Hackensack NJ, from the Bergen County Historical Society :
Hackensack NJ, The Revolutionary history of Bergen County and New Bridge does not end at the Retreat in 1776. In fact at least 11 engagements occur at the New Bridge and was a constant scene of activity during the war.
March 22, 1780. Word of a possible invasion has reached #Hackensack and a letter was penned to the Continental outpost located at #Paramus…We, the subscribers, magistrates, #sheriff and officers of militia…residing in Hackensack and its vicinity…make application to you for a detachment or party from your command to assist in protecting us and our neighbors, the well-affected inhabitants to the American cause against the incursions and depredations of small parties of the enemy and their vile abettors, the Refugees..
We are credibly informed that the enemy have in contemplation to make an attack and incursion on the inhabitants of Hackensack within five days..
The well-affected inhabitants, though willing to risk their persons in defense of their property, are too few in number….for the purpose of repelling the enemies’ parties or keeping up continued guards and scouts for their security…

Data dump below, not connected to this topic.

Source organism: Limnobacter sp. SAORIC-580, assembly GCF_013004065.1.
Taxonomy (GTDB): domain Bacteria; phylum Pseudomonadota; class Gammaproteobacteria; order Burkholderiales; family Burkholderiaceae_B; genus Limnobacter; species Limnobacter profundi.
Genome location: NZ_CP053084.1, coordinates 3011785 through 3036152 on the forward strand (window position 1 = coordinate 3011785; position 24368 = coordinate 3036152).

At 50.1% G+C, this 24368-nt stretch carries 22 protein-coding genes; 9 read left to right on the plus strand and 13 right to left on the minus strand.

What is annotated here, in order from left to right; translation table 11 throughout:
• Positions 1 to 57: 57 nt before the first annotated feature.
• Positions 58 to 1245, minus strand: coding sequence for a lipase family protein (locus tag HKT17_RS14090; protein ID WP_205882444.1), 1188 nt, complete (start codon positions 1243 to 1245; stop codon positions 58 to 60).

Hendrick Kuyper and Peter Haring, Justices; Jacob Terhune and Isaac Vanderbeek, freeholders; Adam Boyd sheriff, Cornelius Haring, adjutant; and John Outwater, Samuel Demarest, Elias Romeyn, and David Demarest, militia captains.
War once again comes to #BergenCounty! March 23, 1780!
Lieutenant Colonel Samuel Hay, 10th Pennsylvania Regiment was stationed at Acquackanack Bridge and sent an message to Major General Baron Johann De Kalb at who was at Springfield:
This moment I have Inteligence that 400 of the Enemy Comd. by a Col. McPherson came to Hackensack last night & was to be Joyned by 400 more at the #NewBridge and are advancing now to Paramus. The Prisoners I have sent to the guard at Second River.
They have Burned the Court house and sundry other Houses.
I am Dear Genl. &c.
Saml. Hay Lt. Col